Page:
Understanding Wire Mesh Blemishes: What To Look For
Woven wire mesh is filter/screening media known for its ability to function in various applications. A heavily monitored weaving process is used to fabricate its iconic profile, resulting in pore openings that precise and rigid.
But as with all manufacturing processes, weaving woven wire mesh has its flaws. While seldom, faults in woven wire mesh, referred to as blemishes, can occur and negatively impact the performance of the mesh.
Having said that, what are the blemishes that occur during the weaving process that you should be looking out for?
W.S. Tyler is a reputable wire mesh supplier that has been weaving wire mesh into everyday life for over 150 years. Our team of experts is here to educate you on the characteristics of quality mesh so you can feel confident in your ability to produce products that you can proudly stand behind.
For that reason, we wrote the following article to highlight the most common wire mesh blemishes you should be mindful of. It will cover the following:
- What a wire mesh blemish is
- The permitted amount of blemishes that wire mesh can have
- The common blemishes that occur when weaving wire mesh
- How wire mesh manufacturers maintain the quality of each weave
What Is a Wire Mesh Blemish?
Unless specifically discussed with the user, various standards limit the amount of blemishes to a permissible number in which the wire mesh can still perform.
What Is the Permissible Number of Major Blemishes?
Regardless of how woven wire mesh is woven, blemishes are to be expected. For this reason, the wire mesh manufacturers and the wire mesh buyer must sit down and dictate what appropriate number and degree of blemishes can be accepted.
Now, while the percentage yield of woven wire mesh is specified by the buyer, it will be influenced by the aperture profile of the woven wire mesh roll or piece. The following table will better illustrate the permissible number of major blemishes you can expect:
What Wire Mesh Blemishes Should I Look Out For?
As blemishes are to be expected, it is critical that you understand what blemishes typically occur. This will help you ensure the quality of your mesh falls within the permissible number of major blemishes threshold.
The major blemishes to look out for are smash, burst, broken shot, variation in weft count, draw-over, slack shot, creeper, and reed mark.
- Smash: refers to the major fault throughout the weave pattern
- Burst: refers to variating tears in the wire mesh that forms when the mesh becomes unstable while being tensioned during the weaving process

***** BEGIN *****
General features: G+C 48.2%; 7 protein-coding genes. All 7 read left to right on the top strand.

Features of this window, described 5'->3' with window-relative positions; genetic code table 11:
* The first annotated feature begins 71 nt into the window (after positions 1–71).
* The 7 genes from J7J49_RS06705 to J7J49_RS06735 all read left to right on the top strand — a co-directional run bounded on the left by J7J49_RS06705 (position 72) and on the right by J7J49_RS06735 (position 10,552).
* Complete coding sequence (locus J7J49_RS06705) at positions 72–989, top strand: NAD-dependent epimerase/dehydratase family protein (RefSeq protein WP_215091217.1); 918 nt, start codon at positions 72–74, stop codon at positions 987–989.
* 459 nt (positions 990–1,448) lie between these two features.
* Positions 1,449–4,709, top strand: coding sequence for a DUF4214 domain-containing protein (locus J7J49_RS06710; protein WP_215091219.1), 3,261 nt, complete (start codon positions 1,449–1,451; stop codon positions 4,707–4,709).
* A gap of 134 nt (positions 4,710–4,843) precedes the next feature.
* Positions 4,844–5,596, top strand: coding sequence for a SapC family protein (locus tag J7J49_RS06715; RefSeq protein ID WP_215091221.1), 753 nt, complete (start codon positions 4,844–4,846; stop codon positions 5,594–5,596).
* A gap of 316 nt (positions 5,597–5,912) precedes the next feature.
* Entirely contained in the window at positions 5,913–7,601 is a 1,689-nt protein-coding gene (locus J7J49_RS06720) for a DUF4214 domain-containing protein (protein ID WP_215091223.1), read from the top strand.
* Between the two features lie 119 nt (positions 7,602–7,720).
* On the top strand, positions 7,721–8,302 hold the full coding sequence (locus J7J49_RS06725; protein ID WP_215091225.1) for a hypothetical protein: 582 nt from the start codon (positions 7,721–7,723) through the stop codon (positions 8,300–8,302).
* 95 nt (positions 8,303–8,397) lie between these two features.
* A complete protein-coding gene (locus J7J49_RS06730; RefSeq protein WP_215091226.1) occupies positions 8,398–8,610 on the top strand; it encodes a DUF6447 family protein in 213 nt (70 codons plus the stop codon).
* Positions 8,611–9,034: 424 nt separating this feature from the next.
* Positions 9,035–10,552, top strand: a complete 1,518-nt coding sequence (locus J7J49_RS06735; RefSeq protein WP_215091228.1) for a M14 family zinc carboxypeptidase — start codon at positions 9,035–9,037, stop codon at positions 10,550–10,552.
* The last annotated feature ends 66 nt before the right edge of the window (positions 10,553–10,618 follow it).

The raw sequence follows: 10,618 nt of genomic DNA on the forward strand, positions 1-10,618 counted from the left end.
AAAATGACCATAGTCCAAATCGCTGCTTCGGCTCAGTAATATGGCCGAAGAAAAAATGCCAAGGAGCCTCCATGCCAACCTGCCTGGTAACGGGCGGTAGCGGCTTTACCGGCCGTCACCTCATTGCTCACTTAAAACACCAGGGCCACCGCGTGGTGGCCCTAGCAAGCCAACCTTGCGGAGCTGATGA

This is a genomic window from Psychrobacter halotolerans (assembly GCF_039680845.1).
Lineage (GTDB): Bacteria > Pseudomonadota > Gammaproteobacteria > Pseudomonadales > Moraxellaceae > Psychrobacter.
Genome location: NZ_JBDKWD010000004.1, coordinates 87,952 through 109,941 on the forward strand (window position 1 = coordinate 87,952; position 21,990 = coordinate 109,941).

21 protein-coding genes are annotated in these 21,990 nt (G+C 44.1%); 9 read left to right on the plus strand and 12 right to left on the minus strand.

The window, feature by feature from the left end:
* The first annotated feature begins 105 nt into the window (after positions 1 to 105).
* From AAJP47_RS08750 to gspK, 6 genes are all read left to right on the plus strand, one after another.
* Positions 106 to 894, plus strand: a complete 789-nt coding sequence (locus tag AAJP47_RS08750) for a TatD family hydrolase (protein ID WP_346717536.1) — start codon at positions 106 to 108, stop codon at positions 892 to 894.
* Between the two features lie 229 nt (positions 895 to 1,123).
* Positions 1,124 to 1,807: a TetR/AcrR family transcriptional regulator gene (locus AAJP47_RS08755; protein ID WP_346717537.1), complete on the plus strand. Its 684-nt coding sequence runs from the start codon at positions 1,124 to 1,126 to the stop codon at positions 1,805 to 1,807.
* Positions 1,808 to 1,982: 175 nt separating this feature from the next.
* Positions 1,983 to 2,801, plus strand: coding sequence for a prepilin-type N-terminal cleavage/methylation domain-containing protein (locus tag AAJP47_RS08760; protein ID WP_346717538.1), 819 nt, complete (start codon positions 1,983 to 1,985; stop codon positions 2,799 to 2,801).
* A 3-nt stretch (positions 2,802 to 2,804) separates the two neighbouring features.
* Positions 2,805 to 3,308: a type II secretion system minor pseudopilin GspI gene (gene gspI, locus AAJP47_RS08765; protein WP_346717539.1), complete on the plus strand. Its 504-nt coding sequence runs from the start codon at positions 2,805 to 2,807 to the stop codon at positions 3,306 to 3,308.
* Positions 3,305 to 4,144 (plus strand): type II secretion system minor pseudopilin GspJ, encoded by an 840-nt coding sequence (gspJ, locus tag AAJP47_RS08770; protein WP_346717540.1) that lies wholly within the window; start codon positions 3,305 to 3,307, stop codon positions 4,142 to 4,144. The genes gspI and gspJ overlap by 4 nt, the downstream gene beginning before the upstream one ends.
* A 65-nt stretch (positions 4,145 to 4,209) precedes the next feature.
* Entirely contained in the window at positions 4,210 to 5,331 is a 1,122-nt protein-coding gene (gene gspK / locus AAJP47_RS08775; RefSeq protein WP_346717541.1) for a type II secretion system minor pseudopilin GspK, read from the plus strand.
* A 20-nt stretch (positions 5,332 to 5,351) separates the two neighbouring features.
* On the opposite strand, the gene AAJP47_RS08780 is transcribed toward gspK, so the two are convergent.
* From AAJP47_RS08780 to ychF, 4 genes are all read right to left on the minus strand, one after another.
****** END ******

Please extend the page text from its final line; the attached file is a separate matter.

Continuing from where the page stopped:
- Broken Shot: refers to the formation of wide apertures when weft wires are blocked from being laid flat by another that faulted earlier in the weave
- Variation in weft count: refers to an abnormal weft count over the span of a specific length of the woven wire mesh in question
- Draw-over: refers to the absence of weft wires over a specified span of woven wire mesh
- Slack Shot: refers to the occurrence in which a particular weft wire is longer than the weft wires in the surrounding area of the weave
- Creeper: refers to the occurrence in which a particular warp wire is longer than the warp wires in the surrounding area of the weave
- Reed Mark: refers to a line of apertures that feature an extended width in the warp direction
How Is the Quality of Woven Wire Mesh Managed?
As stated above, there are several standards put in place to ensure a certain level of quality assurance is implemented when woven wire mesh is fabricated. Reputable wire mesh suppliers work to implement the latest measuring equipment, each with their own quality assurance standards, to verify the accuracy of the wire mesh they weave.
These state-of-the-art video microscopes, global testing devices, and corrosion check instruments are critical elements of any quality assurance program.
High-quality wire mesh also should be accompanied by historical documentation. This should include material sourcing, chemical tests, damage checks, certifications, corrosion tests, etc.
Find the Perfect Wire Mesh Supplier
As it is not perfect, the weaving process used to fabricate woven wire mesh can sometimes cause blemishes. These blemishes alter the profile of the apertures, ultimately hindering the mesh’s performance.
Naturally, finding a wire mesh supplier with a trustworthy operation of their own will reduce the amount of blemishes you can expect in your mesh. This is why you should what characters to look for when searching for the ideal supplier.
For over 150 years, W.S. Tyler has helped customers weave wire mesh into their operation, learning the way they do things so we can help them navigate the world of wire mesh.
For more information on what the ideal woven wire mesh looks like for you, read the following article:
About Ronnie Brown
Ronnie is the Content Writer for W.S. Tyler and has four years of experience as a professional writer. He strives to expand his knowledge on all things particle analysis and woven wire mesh to leverage his exceptional writing and graphic design skills, creating a one-of-a-kind experience for customers.